What’s What? Manual Trading vs. Computer-Assisted Trading vs. Automated Trading
28 Oct 2022
Alexander Reinhold, CEO
The rise of weather-dependent renewable energy sources is changing the way we are trading power. As weather forecast accuracy increases with delivery approaching, short-term power markets are becoming more and more liquid and volatile.
This development leads power traders to accelerate and enhance decision making by digitizing the short-term power trading value chain:
1. Data (connection to data providers) — 2. Intelligence (price and volume decision making) — 3. Execution (order placement)
Depending on the degree of automation along the value chain, trades are either made in a manual, computer-assisted or automated way. Although very different, the latter two are often confused or used interchangeably.
So, let’s zoom in to understand the idea behind different trading approaches and learn which role technology plays in modern power trading.
Difference between Manual Trading, Computer-Assisted Trading and Auto-Trading
Data (automated) — Intelligence (manual) — Execution (manual)
Manual trading is characterized by human decision making, based on visual data inspections and manual order execution.
However, even manual traders are reliant on technologies and data infrastructures that serve as the basis for the visual output to help them make intelligent trading decisions.
The most basic way to trade is to purchase data from external providers and analyze it via spreadsheets or third-party user interfaces. Some sophisticated manual traders go further and visualize data insights by building proprietary dashboards.
In practice, traders analyze the received input manually, usually looking at multiple screens, displaying information regarding wind and solar forecasts, last observed and average spreads, day-ahead volumes, price data, etc. Based on this input, traders make decisions and execute trades.
And the execution of trades matters due to the dynamics of the order book. Trading a relatively large volume (compared to the total volume available in the order book) can be a challenging endeavor.
For example, in an order book, the first 1 MWh can be bought at 90 €/MWh, the subsequent 10 MWh might cost 95 €/MWh, the subsequent 100 MWh — 110 €/MWh and so on. This effect increases exponentially. Spreading volumes over time can dampen the volatility and risk. As a result, if you buy 1 MWh at a time, you will likely get a better deal.
A manual approach therefore forces traders to have a continuous focus on both trading decisions and order executions — a task that gets significantly harder as market liquidity and volatility is growing.
Compared to computer-assisted and automated trading, manual trading involves the lowest investment in technology. However, this approach comes with drawbacks such as:
relatively long reaction times to newly available information
non-systematic (often intuition-based) decision-making
tedious manual execution in highly dynamic order books
Data (automated) — Intelligence (manual) — Execution (automated)
Many people associate non-human trading with the term “computer-assisted trading”. This is a misconception. Computer-assisted trading is a technique to automate and optimize the final step of the power trading value chain — order execution — by means of simple if-then rules and/or algorithms.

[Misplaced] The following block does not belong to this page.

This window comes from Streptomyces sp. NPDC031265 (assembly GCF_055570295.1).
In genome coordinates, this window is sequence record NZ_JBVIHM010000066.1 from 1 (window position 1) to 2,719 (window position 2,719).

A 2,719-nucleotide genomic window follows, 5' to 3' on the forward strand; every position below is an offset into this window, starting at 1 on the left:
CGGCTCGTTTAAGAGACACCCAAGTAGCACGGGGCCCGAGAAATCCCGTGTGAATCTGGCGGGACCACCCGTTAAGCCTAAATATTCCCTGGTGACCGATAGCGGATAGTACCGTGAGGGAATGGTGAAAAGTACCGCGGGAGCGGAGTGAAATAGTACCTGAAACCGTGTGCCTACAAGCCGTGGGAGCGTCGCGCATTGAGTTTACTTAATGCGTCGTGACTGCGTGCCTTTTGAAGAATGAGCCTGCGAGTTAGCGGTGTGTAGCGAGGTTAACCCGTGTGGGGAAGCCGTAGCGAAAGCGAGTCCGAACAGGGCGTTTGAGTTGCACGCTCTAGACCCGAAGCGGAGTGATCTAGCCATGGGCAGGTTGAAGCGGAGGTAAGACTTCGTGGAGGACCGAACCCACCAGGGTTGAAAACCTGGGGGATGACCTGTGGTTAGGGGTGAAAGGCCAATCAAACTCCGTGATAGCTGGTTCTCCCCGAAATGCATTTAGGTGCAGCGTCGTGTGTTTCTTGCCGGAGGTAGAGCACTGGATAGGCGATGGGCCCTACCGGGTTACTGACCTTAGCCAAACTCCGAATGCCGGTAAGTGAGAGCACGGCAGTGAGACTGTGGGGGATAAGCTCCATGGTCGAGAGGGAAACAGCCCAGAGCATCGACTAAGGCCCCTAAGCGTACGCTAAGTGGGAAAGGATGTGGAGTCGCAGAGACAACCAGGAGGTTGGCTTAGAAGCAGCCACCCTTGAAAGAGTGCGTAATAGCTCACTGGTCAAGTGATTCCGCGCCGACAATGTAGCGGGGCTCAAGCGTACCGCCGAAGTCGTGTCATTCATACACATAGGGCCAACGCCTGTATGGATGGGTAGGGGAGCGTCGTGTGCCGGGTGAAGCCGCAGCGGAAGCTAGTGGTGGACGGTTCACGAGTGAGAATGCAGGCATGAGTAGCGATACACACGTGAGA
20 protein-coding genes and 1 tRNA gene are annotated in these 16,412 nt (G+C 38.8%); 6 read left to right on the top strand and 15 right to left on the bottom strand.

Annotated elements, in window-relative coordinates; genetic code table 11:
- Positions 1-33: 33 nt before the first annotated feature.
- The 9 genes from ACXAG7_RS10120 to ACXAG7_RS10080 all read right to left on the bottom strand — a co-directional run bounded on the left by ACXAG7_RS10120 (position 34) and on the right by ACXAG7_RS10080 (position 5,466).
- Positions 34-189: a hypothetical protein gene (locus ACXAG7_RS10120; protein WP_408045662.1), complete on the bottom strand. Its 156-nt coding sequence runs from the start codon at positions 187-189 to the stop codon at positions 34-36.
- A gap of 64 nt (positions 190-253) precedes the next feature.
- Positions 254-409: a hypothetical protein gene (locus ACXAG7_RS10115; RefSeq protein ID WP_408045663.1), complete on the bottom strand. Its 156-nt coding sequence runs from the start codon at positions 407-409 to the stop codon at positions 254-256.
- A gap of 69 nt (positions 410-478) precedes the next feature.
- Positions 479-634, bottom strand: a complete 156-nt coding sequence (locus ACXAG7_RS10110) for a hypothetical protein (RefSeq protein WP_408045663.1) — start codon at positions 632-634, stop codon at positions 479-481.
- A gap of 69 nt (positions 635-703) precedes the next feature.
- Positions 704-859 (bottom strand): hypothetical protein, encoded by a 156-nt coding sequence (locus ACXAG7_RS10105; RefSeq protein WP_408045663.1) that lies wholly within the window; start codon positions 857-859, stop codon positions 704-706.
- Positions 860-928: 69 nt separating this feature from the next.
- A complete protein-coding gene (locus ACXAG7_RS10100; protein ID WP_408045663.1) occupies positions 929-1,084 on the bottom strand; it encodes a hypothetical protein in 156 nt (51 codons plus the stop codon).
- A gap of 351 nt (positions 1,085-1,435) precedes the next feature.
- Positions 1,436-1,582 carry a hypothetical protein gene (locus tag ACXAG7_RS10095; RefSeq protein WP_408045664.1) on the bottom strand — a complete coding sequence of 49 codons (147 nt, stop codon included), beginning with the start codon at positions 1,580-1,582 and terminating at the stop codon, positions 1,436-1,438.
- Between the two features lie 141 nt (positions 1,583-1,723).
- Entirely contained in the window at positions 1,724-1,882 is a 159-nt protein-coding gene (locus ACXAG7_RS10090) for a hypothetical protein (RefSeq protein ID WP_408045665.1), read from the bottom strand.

An order execution engine requires certain order parameters (e.g. stop-loss and take-profit limits) as inputs and creates a range of orders as outputs with the aim to maximize the return on a given (manual) trading decision. To accommodate for this, trading software providers usually offer a rather simple interface and standard functionalities.
Many power traders have evolved from manual to computer-assisted trading, meaning that trading decisions are still made by people who communicate price, volume and buy/sell parameters to a pre-configured application to automate order execution.
Automated execution is obviously more efficient than manual order submission: it saves trader’s time and serves as protection during single extreme market events.
Data (automated) — Intelligence (automated) — Execution (automated)
Auto-trading is the peak of technologization in trading. It requires no human involvement.
From predicting traded volumes and market prices based on complex data to intelligent decisions making to smart order execution: auto-trading is an end-to-end approach to eliminate manual processes in trading.
An event-driven auto-trading engine runs continuously and reacts every time a data update is received: the most recent data is analyzed automatically to make a price/volume decision by using a prediction algorithm and sending orders to the market autonomously.
Very few early-adopting trading companies are developing and testing fully automated trading engines in weather-based power markets. However, most are holding back because an end-to-end automation approach requires sizable investments in technology and the scalability thereof.
In response to the complexity of short-term power markets, many participants are relying on a combination of manual and computer-assisted trading: the percentage of orders executed by trading software in European power exchanges is growing aggressively. An increasing number of traders are meanwhile adopting semi-automated approaches to keep up with extreme market volatility and accelerated data-driven decision making.
The market is therefore steadily moving towards the highest level of trading automation — autonomously running trading engines able to incorporate and digitize every stage of a trade life cycle from data processing to decision making to order execution.